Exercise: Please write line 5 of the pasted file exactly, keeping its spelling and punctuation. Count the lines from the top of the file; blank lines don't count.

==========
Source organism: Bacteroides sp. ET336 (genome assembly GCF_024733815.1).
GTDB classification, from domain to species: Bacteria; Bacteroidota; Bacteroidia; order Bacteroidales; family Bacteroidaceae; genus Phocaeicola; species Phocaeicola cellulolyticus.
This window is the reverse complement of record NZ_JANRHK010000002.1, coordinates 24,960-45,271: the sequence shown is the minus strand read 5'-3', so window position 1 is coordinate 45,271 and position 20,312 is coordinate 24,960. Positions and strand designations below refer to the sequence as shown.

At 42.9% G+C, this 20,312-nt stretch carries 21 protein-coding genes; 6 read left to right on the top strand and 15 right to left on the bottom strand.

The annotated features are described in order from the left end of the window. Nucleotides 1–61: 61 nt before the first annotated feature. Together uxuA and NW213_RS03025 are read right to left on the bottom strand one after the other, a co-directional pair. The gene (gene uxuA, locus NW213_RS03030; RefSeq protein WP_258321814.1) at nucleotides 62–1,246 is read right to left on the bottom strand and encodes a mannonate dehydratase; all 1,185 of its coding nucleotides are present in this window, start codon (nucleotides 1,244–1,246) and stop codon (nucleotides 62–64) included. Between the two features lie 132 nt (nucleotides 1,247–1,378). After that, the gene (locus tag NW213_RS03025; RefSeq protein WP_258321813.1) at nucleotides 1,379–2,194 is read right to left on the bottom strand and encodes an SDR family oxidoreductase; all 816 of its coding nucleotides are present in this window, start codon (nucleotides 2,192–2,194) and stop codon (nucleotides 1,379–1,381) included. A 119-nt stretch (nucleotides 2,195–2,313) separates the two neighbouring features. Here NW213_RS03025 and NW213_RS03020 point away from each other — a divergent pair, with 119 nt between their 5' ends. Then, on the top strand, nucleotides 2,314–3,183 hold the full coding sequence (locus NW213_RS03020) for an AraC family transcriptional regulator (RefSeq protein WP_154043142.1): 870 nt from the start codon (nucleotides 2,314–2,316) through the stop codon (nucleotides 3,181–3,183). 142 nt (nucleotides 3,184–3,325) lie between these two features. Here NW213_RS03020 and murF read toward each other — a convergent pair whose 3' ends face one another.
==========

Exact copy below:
The annotated features are described in order from the left end of the window. Nucleotides 1–61: 61 nt before the first annotated feature. Together uxuA and NW213_RS03025 are read right to left on the bottom strand one after the other, a co-directional pair. The gene (gene uxuA, locus NW213_RS03030; RefSeq protein WP_258321814.1) at nucleotides 62–1,246 is read right to left on the bottom strand and encodes a mannonate dehydratase; all 1,185 of its coding nucleotides are present in this window, start codon (nucleotides 1,244–1,246) and stop codon (nucleotides 62–64) included. Between the two features lie 132 nt (nucleotides 1,247–1,378). After that, the gene (locus tag NW213_RS03025; RefSeq protein WP_258321813.1) at nucleotides 1,379–2,194 is read right to left on the bottom strand and encodes an SDR family oxidoreductase; all 816 of its coding nucleotides are present in this window, start codon (nucleotides 2,192–2,194) and stop codon (nucleotides 1,379–1,381) included. A 119-nt stretch (nucleotides 2,195–2,313) separates the two neighbouring features. Here NW213_RS03025 and NW213_RS03020 point away from each other — a divergent pair, with 119 nt between their 5' ends. Then, on the top strand, nucleotides 2,314–3,183 hold the full coding sequence (locus NW213_RS03020) for an AraC family transcriptional regulator (RefSeq protein WP_154043142.1): 870 nt from the start codon (nucleotides 2,314–2,316) through the stop codon (nucleotides 3,181–3,183). 142 nt (nucleotides 3,184–3,325) lie between these two features. Here NW213_RS03020 and murF read toward each other — a convergent pair whose 3' ends face one another.